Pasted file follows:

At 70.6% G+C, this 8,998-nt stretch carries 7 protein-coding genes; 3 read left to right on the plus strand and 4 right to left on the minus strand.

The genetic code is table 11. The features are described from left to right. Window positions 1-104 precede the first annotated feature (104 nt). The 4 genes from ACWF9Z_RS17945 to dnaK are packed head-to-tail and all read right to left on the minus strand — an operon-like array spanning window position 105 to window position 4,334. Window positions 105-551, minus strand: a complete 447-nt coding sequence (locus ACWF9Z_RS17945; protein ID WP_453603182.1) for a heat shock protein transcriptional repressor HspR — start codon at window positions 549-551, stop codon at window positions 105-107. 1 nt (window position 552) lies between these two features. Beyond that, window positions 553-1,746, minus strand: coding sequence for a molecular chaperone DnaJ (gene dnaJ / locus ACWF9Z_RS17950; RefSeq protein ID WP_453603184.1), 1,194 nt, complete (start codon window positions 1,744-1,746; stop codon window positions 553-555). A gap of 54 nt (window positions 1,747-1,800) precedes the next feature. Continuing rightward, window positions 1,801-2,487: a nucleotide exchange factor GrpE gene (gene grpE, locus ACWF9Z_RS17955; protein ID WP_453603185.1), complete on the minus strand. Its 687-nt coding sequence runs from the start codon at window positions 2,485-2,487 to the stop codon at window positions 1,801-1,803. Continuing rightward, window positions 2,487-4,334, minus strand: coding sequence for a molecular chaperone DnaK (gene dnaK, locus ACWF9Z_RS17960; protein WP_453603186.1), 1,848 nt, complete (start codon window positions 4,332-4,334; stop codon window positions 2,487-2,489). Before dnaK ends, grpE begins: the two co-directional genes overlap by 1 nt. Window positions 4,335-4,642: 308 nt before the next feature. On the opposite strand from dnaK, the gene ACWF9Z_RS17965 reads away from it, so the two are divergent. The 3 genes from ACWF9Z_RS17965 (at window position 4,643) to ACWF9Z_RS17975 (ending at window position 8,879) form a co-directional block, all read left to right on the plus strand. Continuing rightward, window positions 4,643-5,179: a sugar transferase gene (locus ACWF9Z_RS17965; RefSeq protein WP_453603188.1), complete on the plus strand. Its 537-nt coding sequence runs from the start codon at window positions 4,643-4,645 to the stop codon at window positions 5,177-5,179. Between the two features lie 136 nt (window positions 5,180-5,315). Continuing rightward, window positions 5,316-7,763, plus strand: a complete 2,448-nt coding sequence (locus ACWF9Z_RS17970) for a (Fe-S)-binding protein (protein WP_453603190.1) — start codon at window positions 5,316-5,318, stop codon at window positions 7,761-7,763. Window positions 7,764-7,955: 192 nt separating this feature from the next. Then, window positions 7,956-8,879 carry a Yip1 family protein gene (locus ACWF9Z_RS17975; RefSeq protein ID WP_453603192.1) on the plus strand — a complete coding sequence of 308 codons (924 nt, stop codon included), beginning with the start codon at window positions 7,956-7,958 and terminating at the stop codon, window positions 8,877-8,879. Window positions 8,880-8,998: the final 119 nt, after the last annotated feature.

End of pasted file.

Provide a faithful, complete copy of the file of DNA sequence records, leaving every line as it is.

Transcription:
At 70.6% G+C, this 8,998-nt stretch carries 7 protein-coding genes; 3 read left to right on the plus strand and 4 right to left on the minus strand.

The genetic code is table 11. The features are described from left to right. Window positions 1-104 precede the first annotated feature (104 nt). The 4 genes from ACWF9Z_RS17945 to dnaK are packed head-to-tail and all read right to left on the minus strand — an operon-like array spanning window position 105 to window position 4,334. Window positions 105-551, minus strand: a complete 447-nt coding sequence (locus ACWF9Z_RS17945; protein ID WP_453603182.1) for a heat shock protein transcriptional repressor HspR — start codon at window positions 549-551, stop codon at window positions 105-107. 1 nt (window position 552) lies between these two features. Beyond that, window positions 553-1,746, minus strand: coding sequence for a molecular chaperone DnaJ (gene dnaJ / locus ACWF9Z_RS17950; RefSeq protein ID WP_453603184.1), 1,194 nt, complete (start codon window positions 1,744-1,746; stop codon window positions 553-555). A gap of 54 nt (window positions 1,747-1,800) precedes the next feature. Continuing rightward, window positions 1,801-2,487: a nucleotide exchange factor GrpE gene (gene grpE, locus ACWF9Z_RS17955; protein ID WP_453603185.1), complete on the minus strand. Its 687-nt coding sequence runs from the start codon at window positions 2,485-2,487 to the stop codon at window positions 1,801-1,803. Continuing rightward, window positions 2,487-4,334, minus strand: coding sequence for a molecular chaperone DnaK (gene dnaK, locus ACWF9Z_RS17960; protein WP_453603186.1), 1,848 nt, complete (start codon window positions 4,332-4,334; stop codon window positions 2,487-2,489). Before dnaK ends, grpE begins: the two co-directional genes overlap by 1 nt. Window positions 4,335-4,642: 308 nt before the next feature. On the opposite strand from dnaK, the gene ACWF9Z_RS17965 reads away from it, so the two are divergent. The 3 genes from ACWF9Z_RS17965 (at window position 4,643) to ACWF9Z_RS17975 (ending at window position 8,879) form a co-directional block, all read left to right on the plus strand. Continuing rightward, window positions 4,643-5,179: a sugar transferase gene (locus ACWF9Z_RS17965; RefSeq protein WP_453603188.1), complete on the plus strand. Its 537-nt coding sequence runs from the start codon at window positions 4,643-4,645 to the stop codon at window positions 5,177-5,179. Between the two features lie 136 nt (window positions 5,180-5,315). Continuing rightward, window positions 5,316-7,763, plus strand: a complete 2,448-nt coding sequence (locus ACWF9Z_RS17970) for a (Fe-S)-binding protein (protein WP_453603190.1) — start codon at window positions 5,316-5,318, stop codon at window positions 7,761-7,763. Window positions 7,764-7,955: 192 nt separating this feature from the next. Then, window positions 7,956-8,879 carry a Yip1 family protein gene (locus ACWF9Z_RS17975; RefSeq protein ID WP_453603192.1) on the plus strand — a complete coding sequence of 308 codons (924 nt, stop codon included), beginning with the start codon at window positions 7,956-7,958 and terminating at the stop codon, window positions 8,877-8,879. Window positions 8,880-8,998: the final 119 nt, after the last annotated feature.